Yet since these industry pressure tactics are fairly widespread, it will be very hard for Minnesota's Swanson to inflict a huge amount of damage on just one industry player. An ability to reach an out-of-court settlement is the most probable outcome, as both parties will save face and avoid years of costly lawsuits.

That's the angle SAC's Steven Cohen is likely playing. His firm is known for paying top dollar to get insights on topics that help show how a particular issue might play out. And his advisors are suggesting that Accretive's mess is not quite as deep as the share price indicates.

That's also the conclusion of analysts at Oppenheimer, who recently paid a Minnesota-based law firm to help them navigate the issues. Their conclusion: "While our legal consultants believe some claims may be thrown out in the dismissal phase, the lawyers expect many of the AG's claims will survive the high burden inherent in the company's motion to dismiss. However, our experts also believe the company has a strong defense." They see shares rebounding to $17 (from a recent $11.50) when the legal process is sorted out.

Goldman Sachs injects a note of caution into the discussion. The firm's analysts wonder if other customers will flee as Accretive's legal woes continue. If that happens, they think shares could fall as low as $8. Yet "in the event of no additional attrition (beyond the one customer that cancelled a contract in late April after the lawsuit was filed), we see upside to our model and point to ourbull case valuation of $17."

Risks to Consider: Canada-based Ascension Health, which operates a network of Catholic not-for-profit hospitals, was an early investor in Accretive Health, and currently ranks as its largest customer. An erosion in that relationship would be devastating for Accretive, and bears close scrutiny.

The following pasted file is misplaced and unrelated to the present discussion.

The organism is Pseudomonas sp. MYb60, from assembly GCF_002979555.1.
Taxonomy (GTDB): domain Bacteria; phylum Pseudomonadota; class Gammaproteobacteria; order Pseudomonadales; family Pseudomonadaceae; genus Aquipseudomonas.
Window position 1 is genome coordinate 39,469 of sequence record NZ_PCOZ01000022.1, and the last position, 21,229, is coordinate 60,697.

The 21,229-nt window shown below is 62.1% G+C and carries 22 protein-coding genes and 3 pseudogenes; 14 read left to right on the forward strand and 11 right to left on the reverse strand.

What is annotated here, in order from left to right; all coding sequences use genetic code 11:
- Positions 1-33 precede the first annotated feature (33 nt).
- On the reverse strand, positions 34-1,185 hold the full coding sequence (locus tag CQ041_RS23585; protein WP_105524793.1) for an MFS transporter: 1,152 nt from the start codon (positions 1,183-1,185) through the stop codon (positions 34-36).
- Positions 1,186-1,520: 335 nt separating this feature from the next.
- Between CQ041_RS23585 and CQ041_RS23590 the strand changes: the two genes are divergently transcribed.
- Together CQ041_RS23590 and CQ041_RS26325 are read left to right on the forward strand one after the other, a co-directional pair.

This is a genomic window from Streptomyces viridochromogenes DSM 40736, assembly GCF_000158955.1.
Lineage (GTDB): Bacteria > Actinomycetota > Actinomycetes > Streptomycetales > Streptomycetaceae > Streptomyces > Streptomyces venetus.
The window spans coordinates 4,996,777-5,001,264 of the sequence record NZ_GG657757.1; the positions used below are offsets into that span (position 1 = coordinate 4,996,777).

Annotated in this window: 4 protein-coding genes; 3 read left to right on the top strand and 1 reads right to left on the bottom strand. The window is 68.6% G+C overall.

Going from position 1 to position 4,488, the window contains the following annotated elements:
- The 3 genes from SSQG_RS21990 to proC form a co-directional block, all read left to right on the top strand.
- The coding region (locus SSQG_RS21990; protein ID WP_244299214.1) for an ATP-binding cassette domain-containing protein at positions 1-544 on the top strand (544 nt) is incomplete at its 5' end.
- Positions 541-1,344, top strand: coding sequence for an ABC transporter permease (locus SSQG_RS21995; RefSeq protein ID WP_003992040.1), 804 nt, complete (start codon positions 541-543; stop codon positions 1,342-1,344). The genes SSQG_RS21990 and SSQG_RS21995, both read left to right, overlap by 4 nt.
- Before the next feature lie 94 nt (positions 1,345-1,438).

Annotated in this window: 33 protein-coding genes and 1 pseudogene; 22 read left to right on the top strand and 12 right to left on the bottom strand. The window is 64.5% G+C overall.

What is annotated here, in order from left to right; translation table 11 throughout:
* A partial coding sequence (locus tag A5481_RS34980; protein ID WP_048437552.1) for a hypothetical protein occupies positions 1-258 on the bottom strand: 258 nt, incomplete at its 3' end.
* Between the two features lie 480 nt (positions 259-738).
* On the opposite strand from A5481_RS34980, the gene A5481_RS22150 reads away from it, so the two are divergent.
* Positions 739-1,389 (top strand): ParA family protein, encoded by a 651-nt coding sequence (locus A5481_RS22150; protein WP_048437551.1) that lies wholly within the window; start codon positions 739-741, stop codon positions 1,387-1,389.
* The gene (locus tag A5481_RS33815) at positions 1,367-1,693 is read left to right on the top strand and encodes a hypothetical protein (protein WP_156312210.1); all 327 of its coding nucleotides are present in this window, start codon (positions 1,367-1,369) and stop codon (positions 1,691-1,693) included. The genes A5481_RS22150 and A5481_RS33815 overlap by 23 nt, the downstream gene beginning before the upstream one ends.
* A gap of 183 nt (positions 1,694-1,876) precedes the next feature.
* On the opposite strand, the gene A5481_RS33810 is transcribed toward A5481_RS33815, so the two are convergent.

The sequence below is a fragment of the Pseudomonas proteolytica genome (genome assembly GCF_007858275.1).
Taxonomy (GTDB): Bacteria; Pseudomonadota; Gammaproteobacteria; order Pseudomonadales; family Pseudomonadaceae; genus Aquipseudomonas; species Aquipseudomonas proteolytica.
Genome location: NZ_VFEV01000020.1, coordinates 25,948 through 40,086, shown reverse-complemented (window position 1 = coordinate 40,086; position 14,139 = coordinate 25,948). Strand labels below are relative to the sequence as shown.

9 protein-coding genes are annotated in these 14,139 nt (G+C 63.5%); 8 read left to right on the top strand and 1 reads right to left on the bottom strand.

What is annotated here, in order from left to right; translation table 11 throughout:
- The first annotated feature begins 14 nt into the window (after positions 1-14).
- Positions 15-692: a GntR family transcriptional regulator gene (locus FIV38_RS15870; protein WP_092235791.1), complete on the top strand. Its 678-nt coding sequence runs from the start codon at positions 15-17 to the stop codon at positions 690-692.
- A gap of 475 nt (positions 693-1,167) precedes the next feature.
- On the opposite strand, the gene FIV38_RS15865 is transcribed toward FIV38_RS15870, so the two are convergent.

Action to Take --> If you've got a longer-term time-frame, shares could go well past those $17 price targets noted above (which would already be a 43% gain). Just six months ago, Goldman Sachs cited Accretive Health as one of the firm's top stock ideas, noting that it was a key aid in hospitals' efforts to more efficiently manage revenue and expenses. The current pressure tactics the company had been using are surely mistaken, but the trend to outsource billing to companies like Accretive is a clear long-term trend. Back in late 2011, Goldman Sachs parlayed the long-term trends into a $31 price target (160% above current levels). Long after the dust has settled on this issue, Accretive Health may again be seen as a key player in a profit-stressed segment, and you could easily be sitting on a double or better if you were to take a flier on this stock.

David Sterman does not personally hold positions in any securities mentioned in this article. StreetAuthority LLC does not hold positions in any securities mentioned in this article.

The views and opinions expressed herein are the views and opinions of the author and do not necessarily reflect those of Nasdaq, Inc.

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The views and opinions expressed herein are the views and opinions of the author and do not necessarily reflect those of Nasdaq, Inc.